Saturday, November 29, 2008

Long Time No See

Hello, everyone. It’s been a while so I thought I’d post something so you know I’m still around. :) I hope everyone (in the US) had a great Thanksgiving.

Last week I had my 3-month mapping (the personalized adjustments made to the CI-cochlear implant-that helps me to hear in all kinds of situations).

The first thing the audi (audiologist) did was put me in jail, that is, the sound booth. I am familiar with the layout of the room now after three visits. It is dark in there and for us Usher folk, it takes time to adjust to the darkness. I have to take a step into the room and walk over to the chair. The first time I went in there, I found the arm of the chair but almost found myslf on the floor because I thought the chair was turned to me when it was turned at a 90 degree angle, not 45 degreej angle. Once I sat down, I faced a huge speaker and to the right of me, is a window to another darkened room where the audi does the testing. I can see her outline in the tinted window.

She told me to turn off my HA. So I just took it out and cradled it in my right hand.

One word tests were awful. I may say words that rhyme with them, the beginning, middle, or ending sounds of the word, like shoe for shoot or bake for make. I scored 36%, up from 26% at the 1-month testing.

Sentence test: I scored 87%, up from 79%. And with my HA and CI, I got 93%.

Then the audi made it challenging. I had to be tested with noise in the background, like voices in a crowded restaurant. I scored 40 something percent. I was also tested with sentences with me telling her what the last word of a sentence was. That can be hard because most of the sentences started with “They discussed the ….,” “They were talking about the …..,” and “She was considering the …..” Augh. Those were hard because with sentences, I could fill in the blanks with the context of the sentence. When it’s vague like that, there’s no context.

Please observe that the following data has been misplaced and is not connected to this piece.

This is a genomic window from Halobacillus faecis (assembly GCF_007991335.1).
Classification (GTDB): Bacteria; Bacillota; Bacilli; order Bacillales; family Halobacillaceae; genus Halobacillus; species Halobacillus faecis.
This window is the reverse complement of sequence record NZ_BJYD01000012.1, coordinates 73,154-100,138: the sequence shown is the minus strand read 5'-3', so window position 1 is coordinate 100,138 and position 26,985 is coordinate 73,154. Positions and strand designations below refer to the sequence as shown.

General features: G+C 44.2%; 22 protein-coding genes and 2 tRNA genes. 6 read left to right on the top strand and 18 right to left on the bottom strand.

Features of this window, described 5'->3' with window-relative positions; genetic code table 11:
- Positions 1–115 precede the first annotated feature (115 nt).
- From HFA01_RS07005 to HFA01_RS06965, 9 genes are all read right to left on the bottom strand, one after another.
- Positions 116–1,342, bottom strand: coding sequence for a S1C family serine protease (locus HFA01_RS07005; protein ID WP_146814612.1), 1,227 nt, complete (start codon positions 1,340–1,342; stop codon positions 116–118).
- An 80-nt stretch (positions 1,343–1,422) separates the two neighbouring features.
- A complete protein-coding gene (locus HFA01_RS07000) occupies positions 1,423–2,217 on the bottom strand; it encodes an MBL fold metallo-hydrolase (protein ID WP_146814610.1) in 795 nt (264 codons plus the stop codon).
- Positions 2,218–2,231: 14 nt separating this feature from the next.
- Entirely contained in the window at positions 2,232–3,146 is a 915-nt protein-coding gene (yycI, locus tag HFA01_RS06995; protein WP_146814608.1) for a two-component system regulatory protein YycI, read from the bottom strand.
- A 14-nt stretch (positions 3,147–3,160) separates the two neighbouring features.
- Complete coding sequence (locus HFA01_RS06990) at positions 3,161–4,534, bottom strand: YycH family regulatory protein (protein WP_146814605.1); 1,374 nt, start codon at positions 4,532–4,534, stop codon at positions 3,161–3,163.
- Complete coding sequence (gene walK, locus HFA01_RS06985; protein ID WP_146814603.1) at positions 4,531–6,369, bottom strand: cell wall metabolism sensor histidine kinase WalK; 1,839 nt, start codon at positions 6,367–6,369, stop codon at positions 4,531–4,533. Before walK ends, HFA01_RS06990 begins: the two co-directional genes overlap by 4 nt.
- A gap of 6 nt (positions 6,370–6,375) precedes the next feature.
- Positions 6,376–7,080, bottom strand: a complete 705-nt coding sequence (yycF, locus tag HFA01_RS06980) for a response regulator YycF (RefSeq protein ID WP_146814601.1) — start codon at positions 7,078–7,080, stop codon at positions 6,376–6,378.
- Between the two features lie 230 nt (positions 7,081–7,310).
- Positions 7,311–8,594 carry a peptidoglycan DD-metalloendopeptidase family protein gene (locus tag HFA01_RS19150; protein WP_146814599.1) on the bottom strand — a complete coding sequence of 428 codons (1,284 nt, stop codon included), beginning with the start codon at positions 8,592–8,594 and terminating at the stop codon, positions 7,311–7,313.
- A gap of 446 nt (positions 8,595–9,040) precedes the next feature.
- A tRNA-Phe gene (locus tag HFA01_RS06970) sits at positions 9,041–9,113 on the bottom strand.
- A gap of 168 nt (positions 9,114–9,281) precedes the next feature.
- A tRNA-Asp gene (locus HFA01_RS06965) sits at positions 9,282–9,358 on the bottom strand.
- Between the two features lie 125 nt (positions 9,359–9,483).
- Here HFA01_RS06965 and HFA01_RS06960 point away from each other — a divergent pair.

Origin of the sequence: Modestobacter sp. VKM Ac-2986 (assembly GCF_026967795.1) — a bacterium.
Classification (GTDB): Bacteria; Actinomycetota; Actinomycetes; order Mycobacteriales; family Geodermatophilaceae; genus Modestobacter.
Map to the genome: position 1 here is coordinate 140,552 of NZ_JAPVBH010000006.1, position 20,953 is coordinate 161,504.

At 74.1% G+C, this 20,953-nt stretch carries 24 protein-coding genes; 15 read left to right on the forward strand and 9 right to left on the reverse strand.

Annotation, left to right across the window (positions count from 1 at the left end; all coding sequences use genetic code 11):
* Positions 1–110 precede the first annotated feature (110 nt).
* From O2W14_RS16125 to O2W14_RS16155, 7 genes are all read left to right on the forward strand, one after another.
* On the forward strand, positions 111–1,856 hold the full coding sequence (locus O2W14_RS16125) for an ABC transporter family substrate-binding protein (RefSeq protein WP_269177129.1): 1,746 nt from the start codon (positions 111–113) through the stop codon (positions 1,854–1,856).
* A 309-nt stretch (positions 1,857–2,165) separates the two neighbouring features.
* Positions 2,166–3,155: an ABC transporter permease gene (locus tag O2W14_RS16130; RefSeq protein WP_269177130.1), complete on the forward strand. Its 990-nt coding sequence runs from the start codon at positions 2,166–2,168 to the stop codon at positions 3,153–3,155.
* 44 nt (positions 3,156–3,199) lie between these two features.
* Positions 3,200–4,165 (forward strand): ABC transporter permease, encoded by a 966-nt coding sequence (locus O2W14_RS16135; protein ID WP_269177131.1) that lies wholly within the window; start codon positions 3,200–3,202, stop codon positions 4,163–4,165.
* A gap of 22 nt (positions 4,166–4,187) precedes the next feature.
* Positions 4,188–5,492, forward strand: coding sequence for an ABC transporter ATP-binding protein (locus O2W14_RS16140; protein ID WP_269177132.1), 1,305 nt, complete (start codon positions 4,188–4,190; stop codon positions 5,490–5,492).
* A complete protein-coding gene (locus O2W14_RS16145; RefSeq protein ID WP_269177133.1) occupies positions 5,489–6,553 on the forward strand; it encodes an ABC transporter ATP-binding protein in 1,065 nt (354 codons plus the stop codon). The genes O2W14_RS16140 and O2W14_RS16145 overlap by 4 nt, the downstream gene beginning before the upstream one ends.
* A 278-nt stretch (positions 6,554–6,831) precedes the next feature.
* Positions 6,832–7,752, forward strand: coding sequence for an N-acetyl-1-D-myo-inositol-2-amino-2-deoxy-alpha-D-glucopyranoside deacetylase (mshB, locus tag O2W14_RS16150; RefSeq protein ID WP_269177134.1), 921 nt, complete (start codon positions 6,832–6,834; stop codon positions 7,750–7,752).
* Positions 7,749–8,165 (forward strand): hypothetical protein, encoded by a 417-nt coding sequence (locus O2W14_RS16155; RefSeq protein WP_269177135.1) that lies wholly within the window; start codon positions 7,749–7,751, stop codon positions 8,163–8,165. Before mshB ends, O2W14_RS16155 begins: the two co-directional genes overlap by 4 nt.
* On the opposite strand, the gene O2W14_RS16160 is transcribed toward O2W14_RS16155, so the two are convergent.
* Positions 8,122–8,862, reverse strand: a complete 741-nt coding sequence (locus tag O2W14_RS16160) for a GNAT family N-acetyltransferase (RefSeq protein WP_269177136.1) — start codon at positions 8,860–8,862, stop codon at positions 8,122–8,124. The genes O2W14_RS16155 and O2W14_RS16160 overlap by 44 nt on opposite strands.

Here are the test scores of my speech perception and what some of the abbreviations mean.

HINT=hearing in noise test
CNC=consonant-vowel nucleus-consonant words (one word tests)
SPIN=speech in noise (various tests with static or people talking in background).

(You can click the grapic to bigify if you want.)

The CI gives me more hearing, environmental sounds and conversational, but I still do best one-on-one for optimal results. I am still deaf. I still struggle in crowds. I am still shy and awkward. I still worry about saying something stupid. It doesn’t change my personality (i.e. life of the party) or anythinhg. I am still me, new and improved hearing-wise, but still me.

The other day, Flare and I talked about her choir class. She’s a soprano (she can get to the high notes without cracking her voice). She’s a really good singer. We were looking a hymnal and she was telling me about the rows of musical notes. I am musically illiterate; I cannot read music. There may be three different notes for the same syllable/word of the song. I had no idea what they meant. I was never taught about those notes to that degree. I told her about how I was placed with the altos for Christmas services in high school. The music teacher never heard my voice. He just placed me with the altos. Flare just shook her head at me because her teacher separates the altos and sopranos and whatnot for each student by their singing voice. My music teacher never heard me sing. I never did. I just lip-synced it. I had no musical talent and I grew self-conscious about it when I got a lot of stares and people turning to look at me because I sang terribly. When I attended high school, it was on a volunteer basis to be a part of the Christmas service. It meant a great deal to my mom for me to be in it and I only joined to make her happy. I was not an asset to the services at all. Today, some twenty years later, that same high school changed some things. It was now a requirement to be in the Christmas service in your freshman year. It was part of the curriculum. In other words, it was part of Flare’s grade in choir class.